Whether you're a running newbie or a marathoner, this could make a huge difference in your training
Photo: Inti St Clair / Getty Images

In theory, running seems like the simplest form of exercise: You lace up your shoes and hit the pavement (or the treadmill). But without a proper understanding of your own running mechanics, you might be doing your body a disservice-and potentially setting yourself up for injury.

"It's really common for runners to not actually know how their body is moving and where their body is landing," says Claire Wood, who specializes in global performance running footwear at New Balance. That's where the topic of running gait comes in.

So What Is Running Gait, Anyway?

Essentially, your gait is your manner of moving on foot. While everyone gets from point A to point B a little differently (think of how you might be able to spot a friend from a distance by the way she walks), understanding your gait-which is first developed, crazy enough, when you learn to crawl as a baby-and where you fall on the scale can be a useful tool for helping you run more adeptly.

"Everyone has their own signature to their gait, which allows them an efficient pattern of movement over ground," says Mark Cucuzzella, M.D., who has designed running programs for the U.S. Air Force and is the author of Run for Your Life: How to Run, Walk, and Move Without Pain or Injury and Achieve a Sense of Well-Being and Joy. "Your posture, as well as your foot's interface with the ground, are two critical things that make normal gait possible; if either of these are suboptimal, you will make compensations, which can, over the long term, add stress and strain to tissues not designed to deal with these stressors." (See: How Weak Ankles and Poor Ankle Mobility Can Mess with Your Body)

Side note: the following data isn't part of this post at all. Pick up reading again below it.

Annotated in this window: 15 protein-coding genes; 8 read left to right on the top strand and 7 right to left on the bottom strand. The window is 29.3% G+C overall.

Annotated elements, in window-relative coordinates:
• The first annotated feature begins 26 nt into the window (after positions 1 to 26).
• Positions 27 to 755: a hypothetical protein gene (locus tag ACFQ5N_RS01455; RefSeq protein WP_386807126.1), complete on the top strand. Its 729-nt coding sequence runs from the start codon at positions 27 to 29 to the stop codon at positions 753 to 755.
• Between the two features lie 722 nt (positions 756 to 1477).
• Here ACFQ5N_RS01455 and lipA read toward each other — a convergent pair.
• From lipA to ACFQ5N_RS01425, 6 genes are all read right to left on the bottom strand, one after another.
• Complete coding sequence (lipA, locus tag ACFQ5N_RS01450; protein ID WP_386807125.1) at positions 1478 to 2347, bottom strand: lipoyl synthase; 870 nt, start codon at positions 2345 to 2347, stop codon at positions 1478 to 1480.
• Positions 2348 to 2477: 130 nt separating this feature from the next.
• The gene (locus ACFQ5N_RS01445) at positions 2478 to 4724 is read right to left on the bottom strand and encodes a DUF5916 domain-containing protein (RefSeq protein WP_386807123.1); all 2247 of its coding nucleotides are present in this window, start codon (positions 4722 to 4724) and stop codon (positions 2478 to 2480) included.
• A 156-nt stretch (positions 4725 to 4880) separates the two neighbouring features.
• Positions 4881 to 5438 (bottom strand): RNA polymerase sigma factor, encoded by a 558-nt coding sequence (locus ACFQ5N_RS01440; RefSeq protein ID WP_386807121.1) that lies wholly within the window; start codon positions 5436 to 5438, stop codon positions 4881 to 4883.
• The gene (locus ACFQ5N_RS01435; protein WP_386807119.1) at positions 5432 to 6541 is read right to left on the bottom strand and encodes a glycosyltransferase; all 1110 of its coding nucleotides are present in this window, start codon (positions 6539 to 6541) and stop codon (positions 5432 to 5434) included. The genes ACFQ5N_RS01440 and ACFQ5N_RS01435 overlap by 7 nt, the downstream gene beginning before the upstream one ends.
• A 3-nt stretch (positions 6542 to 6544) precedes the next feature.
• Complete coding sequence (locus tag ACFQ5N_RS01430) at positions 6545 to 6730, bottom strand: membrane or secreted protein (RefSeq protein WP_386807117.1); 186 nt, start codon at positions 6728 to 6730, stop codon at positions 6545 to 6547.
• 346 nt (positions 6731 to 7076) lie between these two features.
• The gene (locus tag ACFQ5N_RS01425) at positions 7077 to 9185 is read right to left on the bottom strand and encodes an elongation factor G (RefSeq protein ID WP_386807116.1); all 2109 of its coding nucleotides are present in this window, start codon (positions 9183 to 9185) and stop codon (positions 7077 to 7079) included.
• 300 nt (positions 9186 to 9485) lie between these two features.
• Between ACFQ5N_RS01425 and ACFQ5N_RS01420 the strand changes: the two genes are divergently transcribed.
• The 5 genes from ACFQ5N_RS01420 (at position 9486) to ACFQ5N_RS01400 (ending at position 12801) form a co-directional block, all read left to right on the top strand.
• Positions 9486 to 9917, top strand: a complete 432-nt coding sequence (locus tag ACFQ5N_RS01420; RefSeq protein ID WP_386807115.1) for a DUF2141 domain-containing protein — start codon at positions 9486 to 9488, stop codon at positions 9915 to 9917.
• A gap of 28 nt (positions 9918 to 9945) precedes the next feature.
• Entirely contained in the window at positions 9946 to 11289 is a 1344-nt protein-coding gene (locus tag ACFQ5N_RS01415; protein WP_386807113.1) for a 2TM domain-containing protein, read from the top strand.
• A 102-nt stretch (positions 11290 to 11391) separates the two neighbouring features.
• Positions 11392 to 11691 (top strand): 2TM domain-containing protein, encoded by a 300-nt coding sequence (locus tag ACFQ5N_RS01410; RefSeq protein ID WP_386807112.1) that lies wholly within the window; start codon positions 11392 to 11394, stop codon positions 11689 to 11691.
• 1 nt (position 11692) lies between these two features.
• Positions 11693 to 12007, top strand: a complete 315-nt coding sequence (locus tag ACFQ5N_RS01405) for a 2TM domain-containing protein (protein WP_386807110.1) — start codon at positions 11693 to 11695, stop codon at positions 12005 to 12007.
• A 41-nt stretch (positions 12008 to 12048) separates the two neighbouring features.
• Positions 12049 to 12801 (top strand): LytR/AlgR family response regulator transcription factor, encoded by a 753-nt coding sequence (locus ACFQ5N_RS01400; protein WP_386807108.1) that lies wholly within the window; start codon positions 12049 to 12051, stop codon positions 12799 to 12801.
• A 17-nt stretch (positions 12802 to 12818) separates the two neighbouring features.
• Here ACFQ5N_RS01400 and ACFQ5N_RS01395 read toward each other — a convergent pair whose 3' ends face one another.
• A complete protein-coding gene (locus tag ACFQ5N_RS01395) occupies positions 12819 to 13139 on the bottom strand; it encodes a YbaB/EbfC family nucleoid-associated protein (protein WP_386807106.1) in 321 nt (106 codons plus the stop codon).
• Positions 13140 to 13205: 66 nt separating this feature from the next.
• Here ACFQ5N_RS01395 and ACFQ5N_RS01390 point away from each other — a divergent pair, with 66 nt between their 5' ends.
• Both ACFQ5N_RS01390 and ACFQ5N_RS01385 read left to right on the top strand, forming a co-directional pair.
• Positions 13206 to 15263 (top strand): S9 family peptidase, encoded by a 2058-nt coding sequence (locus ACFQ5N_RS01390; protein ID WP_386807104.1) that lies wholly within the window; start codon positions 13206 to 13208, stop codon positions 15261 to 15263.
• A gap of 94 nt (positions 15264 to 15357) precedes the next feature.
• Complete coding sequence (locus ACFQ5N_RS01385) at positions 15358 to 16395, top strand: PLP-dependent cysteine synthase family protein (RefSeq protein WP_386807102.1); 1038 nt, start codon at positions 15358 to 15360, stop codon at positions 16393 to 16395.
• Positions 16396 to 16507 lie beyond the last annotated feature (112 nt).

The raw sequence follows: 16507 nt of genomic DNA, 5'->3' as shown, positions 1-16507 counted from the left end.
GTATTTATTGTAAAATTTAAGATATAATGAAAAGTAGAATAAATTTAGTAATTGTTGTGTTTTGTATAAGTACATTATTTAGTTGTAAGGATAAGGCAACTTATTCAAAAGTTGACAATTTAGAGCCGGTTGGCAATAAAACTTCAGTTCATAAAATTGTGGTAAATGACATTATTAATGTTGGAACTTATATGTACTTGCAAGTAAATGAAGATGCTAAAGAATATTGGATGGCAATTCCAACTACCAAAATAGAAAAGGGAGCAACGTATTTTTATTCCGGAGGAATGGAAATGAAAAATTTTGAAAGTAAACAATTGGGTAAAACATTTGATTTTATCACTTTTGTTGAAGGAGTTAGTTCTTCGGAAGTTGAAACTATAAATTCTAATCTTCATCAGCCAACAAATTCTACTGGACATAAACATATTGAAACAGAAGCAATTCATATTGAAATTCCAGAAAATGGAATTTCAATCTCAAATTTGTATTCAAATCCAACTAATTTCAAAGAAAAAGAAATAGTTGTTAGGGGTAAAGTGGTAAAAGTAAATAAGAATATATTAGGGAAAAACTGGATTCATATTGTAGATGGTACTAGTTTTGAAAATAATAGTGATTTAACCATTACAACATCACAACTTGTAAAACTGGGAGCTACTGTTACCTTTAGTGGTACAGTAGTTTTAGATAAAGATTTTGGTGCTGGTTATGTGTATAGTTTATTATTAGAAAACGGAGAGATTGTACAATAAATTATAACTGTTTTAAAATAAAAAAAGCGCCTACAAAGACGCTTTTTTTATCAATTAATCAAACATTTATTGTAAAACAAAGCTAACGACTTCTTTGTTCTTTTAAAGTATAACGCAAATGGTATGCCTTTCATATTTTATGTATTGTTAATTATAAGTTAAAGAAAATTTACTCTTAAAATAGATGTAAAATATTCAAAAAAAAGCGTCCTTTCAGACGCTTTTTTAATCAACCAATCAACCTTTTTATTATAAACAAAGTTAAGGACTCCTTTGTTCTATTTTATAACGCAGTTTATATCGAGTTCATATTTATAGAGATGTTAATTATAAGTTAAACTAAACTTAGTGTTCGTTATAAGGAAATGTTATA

Running gait is broken down into three types of pronation, or how your foot strikes the ground.

  • Neutral/normal pronation is when your foot comes in complete contact with the ground, rolling inward about 15 percent to absorb shock.
  • Underpronation or supination is when the outer part of your heel hits the ground first, and your foot rolls inward at less than 15 percent.
  • Overpronation occurs when your foot rolls inward more than 15 percent, which can cause stability issues with your foot and ankle.

So why should you even care? When shopping for running shoes (oh heyyy, 2018 Shape sneaker award winners), it's helpful to have an understanding of your gait, as it will affect which shoes will enhance-rather than hinder-your performance.

How to Check Your Running Gait

If you're really serious about running, the best way to zero in on your gait is to visit a specialty running store where an expert can analyze your form as you run on a treadmill. For beginners, though, home is a great place to start.

Recruit a friend: The easiest way to determine your gait is to have a friend watch you run from behind, says Wood. If your knees are coming in, you're overpronating; if they're turning out slightly, you're underpronating. (Here are 10 things everyone can do to improve their running technique.)